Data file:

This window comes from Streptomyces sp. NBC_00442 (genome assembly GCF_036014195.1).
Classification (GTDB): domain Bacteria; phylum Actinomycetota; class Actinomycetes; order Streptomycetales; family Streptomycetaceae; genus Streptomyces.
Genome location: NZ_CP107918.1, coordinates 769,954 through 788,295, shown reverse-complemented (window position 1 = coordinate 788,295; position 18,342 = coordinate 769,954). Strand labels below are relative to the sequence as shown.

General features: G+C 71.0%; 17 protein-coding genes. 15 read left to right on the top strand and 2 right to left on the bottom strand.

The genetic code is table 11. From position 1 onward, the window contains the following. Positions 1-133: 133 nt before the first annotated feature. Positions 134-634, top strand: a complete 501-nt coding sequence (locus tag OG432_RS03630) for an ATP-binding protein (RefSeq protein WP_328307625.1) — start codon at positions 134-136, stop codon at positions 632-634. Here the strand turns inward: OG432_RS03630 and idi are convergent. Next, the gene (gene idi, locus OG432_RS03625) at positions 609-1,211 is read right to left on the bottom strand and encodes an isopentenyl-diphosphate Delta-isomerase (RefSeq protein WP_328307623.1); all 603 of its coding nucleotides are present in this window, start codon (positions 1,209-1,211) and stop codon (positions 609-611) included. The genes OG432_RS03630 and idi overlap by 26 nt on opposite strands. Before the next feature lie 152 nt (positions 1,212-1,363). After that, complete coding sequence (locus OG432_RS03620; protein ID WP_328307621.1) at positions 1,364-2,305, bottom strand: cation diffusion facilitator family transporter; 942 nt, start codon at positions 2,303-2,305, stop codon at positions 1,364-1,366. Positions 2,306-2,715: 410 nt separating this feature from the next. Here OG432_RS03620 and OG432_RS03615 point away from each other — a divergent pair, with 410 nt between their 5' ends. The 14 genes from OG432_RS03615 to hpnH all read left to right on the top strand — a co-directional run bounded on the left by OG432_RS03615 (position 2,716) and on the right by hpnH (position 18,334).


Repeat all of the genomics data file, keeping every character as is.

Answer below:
This window comes from Streptomyces sp. NBC_00442 (genome assembly GCF_036014195.1).
Classification (GTDB): domain Bacteria; phylum Actinomycetota; class Actinomycetes; order Streptomycetales; family Streptomycetaceae; genus Streptomyces.
Genome location: NZ_CP107918.1, coordinates 769,954 through 788,295, shown reverse-complemented (window position 1 = coordinate 788,295; position 18,342 = coordinate 769,954). Strand labels below are relative to the sequence as shown.

General features: G+C 71.0%; 17 protein-coding genes. 15 read left to right on the top strand and 2 right to left on the bottom strand.

The genetic code is table 11. From position 1 onward, the window contains the following. Positions 1-133: 133 nt before the first annotated feature. Positions 134-634, top strand: a complete 501-nt coding sequence (locus tag OG432_RS03630) for an ATP-binding protein (RefSeq protein WP_328307625.1) — start codon at positions 134-136, stop codon at positions 632-634. Here the strand turns inward: OG432_RS03630 and idi are convergent. Next, the gene (gene idi, locus OG432_RS03625) at positions 609-1,211 is read right to left on the bottom strand and encodes an isopentenyl-diphosphate Delta-isomerase (RefSeq protein WP_328307623.1); all 603 of its coding nucleotides are present in this window, start codon (positions 1,209-1,211) and stop codon (positions 609-611) included. The genes OG432_RS03630 and idi overlap by 26 nt on opposite strands. Before the next feature lie 152 nt (positions 1,212-1,363). After that, complete coding sequence (locus OG432_RS03620; protein ID WP_328307621.1) at positions 1,364-2,305, bottom strand: cation diffusion facilitator family transporter; 942 nt, start codon at positions 2,303-2,305, stop codon at positions 1,364-1,366. Positions 2,306-2,715: 410 nt separating this feature from the next. Here OG432_RS03620 and OG432_RS03615 point away from each other — a divergent pair, with 410 nt between their 5' ends. The 14 genes from OG432_RS03615 to hpnH all read left to right on the top strand — a co-directional run bounded on the left by OG432_RS03615 (position 2,716) and on the right by hpnH (position 18,334).